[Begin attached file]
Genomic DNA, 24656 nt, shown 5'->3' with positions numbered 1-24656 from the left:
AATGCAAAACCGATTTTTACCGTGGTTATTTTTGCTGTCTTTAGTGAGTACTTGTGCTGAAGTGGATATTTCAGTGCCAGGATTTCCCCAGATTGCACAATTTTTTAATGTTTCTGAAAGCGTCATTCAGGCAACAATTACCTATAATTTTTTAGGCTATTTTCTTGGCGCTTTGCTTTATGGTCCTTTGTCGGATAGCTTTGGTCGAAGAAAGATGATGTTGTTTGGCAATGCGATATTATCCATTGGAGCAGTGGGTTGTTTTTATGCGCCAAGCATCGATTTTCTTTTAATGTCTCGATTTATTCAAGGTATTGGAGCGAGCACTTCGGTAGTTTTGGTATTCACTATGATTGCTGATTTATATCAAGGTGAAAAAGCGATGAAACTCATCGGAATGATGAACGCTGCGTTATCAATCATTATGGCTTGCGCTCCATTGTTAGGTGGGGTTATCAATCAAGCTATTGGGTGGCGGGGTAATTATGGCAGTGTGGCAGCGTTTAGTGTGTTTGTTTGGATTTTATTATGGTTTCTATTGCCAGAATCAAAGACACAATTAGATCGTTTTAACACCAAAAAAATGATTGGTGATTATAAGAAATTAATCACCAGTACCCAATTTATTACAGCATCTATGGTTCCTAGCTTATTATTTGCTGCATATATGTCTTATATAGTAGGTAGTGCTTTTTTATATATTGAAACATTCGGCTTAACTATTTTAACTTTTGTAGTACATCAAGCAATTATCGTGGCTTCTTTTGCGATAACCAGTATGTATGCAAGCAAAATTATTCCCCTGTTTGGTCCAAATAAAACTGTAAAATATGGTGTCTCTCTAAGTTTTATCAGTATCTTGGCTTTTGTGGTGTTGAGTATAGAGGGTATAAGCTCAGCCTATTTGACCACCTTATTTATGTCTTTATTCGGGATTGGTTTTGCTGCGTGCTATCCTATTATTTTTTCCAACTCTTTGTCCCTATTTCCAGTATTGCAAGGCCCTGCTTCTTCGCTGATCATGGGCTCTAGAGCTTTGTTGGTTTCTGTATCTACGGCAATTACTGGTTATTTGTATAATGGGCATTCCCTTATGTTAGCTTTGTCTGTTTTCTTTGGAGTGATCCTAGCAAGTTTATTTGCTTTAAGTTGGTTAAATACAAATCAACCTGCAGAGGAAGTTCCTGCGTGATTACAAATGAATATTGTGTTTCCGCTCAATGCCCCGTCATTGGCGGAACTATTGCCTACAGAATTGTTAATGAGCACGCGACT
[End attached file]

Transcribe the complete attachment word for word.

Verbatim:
Genomic DNA, 24656 nt, shown 5'->3' with positions numbered 1-24656 from the left:
AATGCAAAACCGATTTTTACCGTGGTTATTTTTGCTGTCTTTAGTGAGTACTTGTGCTGAAGTGGATATTTCAGTGCCAGGATTTCCCCAGATTGCACAATTTTTTAATGTTTCTGAAAGCGTCATTCAGGCAACAATTACCTATAATTTTTTAGGCTATTTTCTTGGCGCTTTGCTTTATGGTCCTTTGTCGGATAGCTTTGGTCGAAGAAAGATGATGTTGTTTGGCAATGCGATATTATCCATTGGAGCAGTGGGTTGTTTTTATGCGCCAAGCATCGATTTTCTTTTAATGTCTCGATTTATTCAAGGTATTGGAGCGAGCACTTCGGTAGTTTTGGTATTCACTATGATTGCTGATTTATATCAAGGTGAAAAAGCGATGAAACTCATCGGAATGATGAACGCTGCGTTATCAATCATTATGGCTTGCGCTCCATTGTTAGGTGGGGTTATCAATCAAGCTATTGGGTGGCGGGGTAATTATGGCAGTGTGGCAGCGTTTAGTGTGTTTGTTTGGATTTTATTATGGTTTCTATTGCCAGAATCAAAGACACAATTAGATCGTTTTAACACCAAAAAAATGATTGGTGATTATAAGAAATTAATCACCAGTACCCAATTTATTACAGCATCTATGGTTCCTAGCTTATTATTTGCTGCATATATGTCTTATATAGTAGGTAGTGCTTTTTTATATATTGAAACATTCGGCTTAACTATTTTAACTTTTGTAGTACATCAAGCAATTATCGTGGCTTCTTTTGCGATAACCAGTATGTATGCAAGCAAAATTATTCCCCTGTTTGGTCCAAATAAAACTGTAAAATATGGTGTCTCTCTAAGTTTTATCAGTATCTTGGCTTTTGTGGTGTTGAGTATAGAGGGTATAAGCTCAGCCTATTTGACCACCTTATTTATGTCTTTATTCGGGATTGGTTTTGCTGCGTGCTATCCTATTATTTTTTCCAACTCTTTGTCCCTATTTCCAGTATTGCAAGGCCCTGCTTCTTCGCTGATCATGGGCTCTAGAGCTTTGTTGGTTTCTGTATCTACGGCAATTACTGGTTATTTGTATAATGGGCATTCCCTTATGTTAGCTTTGTCTGTTTTCTTTGGAGTGATCCTAGCAAGTTTATTTGCTTTAAGTTGGTTAAATACAAATCAACCTGCAGAGGAAGTTCCTGCGTGATTACAAATGAATATTGTGTTTCCGCTCAATGCCCCGTCATTGGCGGAACTATTGCCTACAGAATTGTTAATGAGCACGCGACT